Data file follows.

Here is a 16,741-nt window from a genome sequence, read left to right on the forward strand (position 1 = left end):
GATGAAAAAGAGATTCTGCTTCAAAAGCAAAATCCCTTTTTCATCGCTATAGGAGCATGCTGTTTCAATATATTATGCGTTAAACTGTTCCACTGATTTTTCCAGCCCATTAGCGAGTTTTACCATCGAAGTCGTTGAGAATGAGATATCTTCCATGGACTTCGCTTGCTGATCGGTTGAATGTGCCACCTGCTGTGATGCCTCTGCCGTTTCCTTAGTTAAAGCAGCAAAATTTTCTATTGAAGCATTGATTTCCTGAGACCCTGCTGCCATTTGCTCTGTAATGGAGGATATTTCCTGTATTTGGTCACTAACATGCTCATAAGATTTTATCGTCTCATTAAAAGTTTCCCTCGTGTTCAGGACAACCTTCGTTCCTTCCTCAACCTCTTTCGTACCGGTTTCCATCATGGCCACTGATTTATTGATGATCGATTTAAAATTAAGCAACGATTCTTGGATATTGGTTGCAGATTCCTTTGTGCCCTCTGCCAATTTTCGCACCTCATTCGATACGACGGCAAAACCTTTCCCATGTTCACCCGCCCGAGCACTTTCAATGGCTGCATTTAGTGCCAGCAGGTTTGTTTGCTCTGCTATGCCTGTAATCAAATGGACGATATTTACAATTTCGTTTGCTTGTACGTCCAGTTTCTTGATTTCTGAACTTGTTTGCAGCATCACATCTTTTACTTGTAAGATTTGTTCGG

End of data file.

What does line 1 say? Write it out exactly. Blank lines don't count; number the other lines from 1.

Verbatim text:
Here is a 16,741-nt window from a genome sequence, read left to right on the forward strand (position 1 = left end):